The threat of voice-based cybercrime is growing along with the explosion of voice-directed digital assistants, billions of which are already embedded in our mobile phones, computers, cars, and homes. Digital assistants are always listening, creating a significant security risk, especially as millions of people work from home during the pandemic. It’s estimated that in the next two years, there will be more virtual digital assistants than people in the world. Nearly two-thirds of businesses plan to use voice assistants for their customer interactions, according to a 2018 survey conducted by Pindrop Security.
Already, the number of cyberattacks on voice-recognition systems is rising as people converse with bots to play music, pay their bills, book reservations at restaurants, and perform other everyday tasks. It now takes less than four seconds of original audio to create a deepfake of someone’s voice. Recently, hackers used machine learning software to impersonate a CEO and order subordinates to wire hundreds of thousands of dollars to a fraudulent account.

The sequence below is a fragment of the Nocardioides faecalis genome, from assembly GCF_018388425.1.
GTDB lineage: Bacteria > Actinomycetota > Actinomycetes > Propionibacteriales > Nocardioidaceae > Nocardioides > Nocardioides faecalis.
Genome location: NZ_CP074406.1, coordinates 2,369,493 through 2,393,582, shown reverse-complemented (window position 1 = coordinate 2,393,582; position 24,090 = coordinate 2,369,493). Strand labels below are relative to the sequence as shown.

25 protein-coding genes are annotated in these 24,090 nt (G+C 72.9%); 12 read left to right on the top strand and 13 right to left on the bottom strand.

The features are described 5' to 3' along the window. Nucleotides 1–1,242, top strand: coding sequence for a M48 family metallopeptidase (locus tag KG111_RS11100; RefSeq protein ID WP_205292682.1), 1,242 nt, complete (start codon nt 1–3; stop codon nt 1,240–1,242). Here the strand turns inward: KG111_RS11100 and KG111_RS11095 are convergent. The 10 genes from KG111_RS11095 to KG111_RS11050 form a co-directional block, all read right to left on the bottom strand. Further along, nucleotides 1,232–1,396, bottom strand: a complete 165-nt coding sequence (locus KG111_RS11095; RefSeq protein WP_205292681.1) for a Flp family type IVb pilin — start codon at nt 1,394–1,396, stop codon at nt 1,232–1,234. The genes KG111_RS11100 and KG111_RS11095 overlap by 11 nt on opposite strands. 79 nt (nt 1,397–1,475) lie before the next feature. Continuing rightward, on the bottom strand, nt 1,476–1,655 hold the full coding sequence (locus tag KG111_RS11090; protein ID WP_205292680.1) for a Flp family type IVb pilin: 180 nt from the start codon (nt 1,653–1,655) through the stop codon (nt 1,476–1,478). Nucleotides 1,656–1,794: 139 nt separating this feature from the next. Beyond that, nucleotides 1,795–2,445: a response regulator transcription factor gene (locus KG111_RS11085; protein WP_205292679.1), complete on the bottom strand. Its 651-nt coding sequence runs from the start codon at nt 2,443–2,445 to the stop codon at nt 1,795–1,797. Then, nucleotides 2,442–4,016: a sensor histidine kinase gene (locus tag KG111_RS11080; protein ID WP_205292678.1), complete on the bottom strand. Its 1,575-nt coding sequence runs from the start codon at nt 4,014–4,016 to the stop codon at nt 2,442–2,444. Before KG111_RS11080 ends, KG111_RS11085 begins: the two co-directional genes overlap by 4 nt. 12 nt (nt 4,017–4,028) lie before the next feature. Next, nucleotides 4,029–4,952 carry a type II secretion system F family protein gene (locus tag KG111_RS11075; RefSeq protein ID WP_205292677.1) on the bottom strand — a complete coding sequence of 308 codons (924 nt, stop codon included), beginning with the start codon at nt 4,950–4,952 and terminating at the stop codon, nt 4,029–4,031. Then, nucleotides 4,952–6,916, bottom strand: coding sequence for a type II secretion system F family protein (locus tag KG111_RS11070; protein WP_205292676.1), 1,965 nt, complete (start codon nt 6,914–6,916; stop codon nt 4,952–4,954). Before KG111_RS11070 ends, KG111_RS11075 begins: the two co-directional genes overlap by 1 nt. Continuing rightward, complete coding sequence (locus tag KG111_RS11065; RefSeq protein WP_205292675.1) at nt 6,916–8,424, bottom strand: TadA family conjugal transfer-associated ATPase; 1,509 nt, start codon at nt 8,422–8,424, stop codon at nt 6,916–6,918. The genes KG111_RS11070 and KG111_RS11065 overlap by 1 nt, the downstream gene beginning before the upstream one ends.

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Much of today’s voice fraud, known as “vishing,” involves controlling voice assistants by methods such as embedding undetectable audio commands, replaying voice recordings, and modifying fraudsters’ voices to match the pitch of their victims’ voices. As hackers become better at impersonating people, they will be able to apply deepfakes of voices that will be far harder to detect.
The damage could be catastrophic unless companies take appropriate cybersecurity precautions. Financial services companies send millions of customers new credit cards after criminals steal information, but they can’t send them new voices. Unless voice activation is made secure, the rapid growth of machines that recognize voice commands could grind to a halt, damaging customers’ trust in the privacy safeguards of the many companies that use voice systems.
Pindrop’s survey found that 80% of businesses worldwide considered the security of their voice-directed services to be a concern. So how can managers make their customers’ voices safe?
As a first principle, companies should roll out voice-directed services only when they are confident of their ability to mitigate the accompanying cybersecurity risks.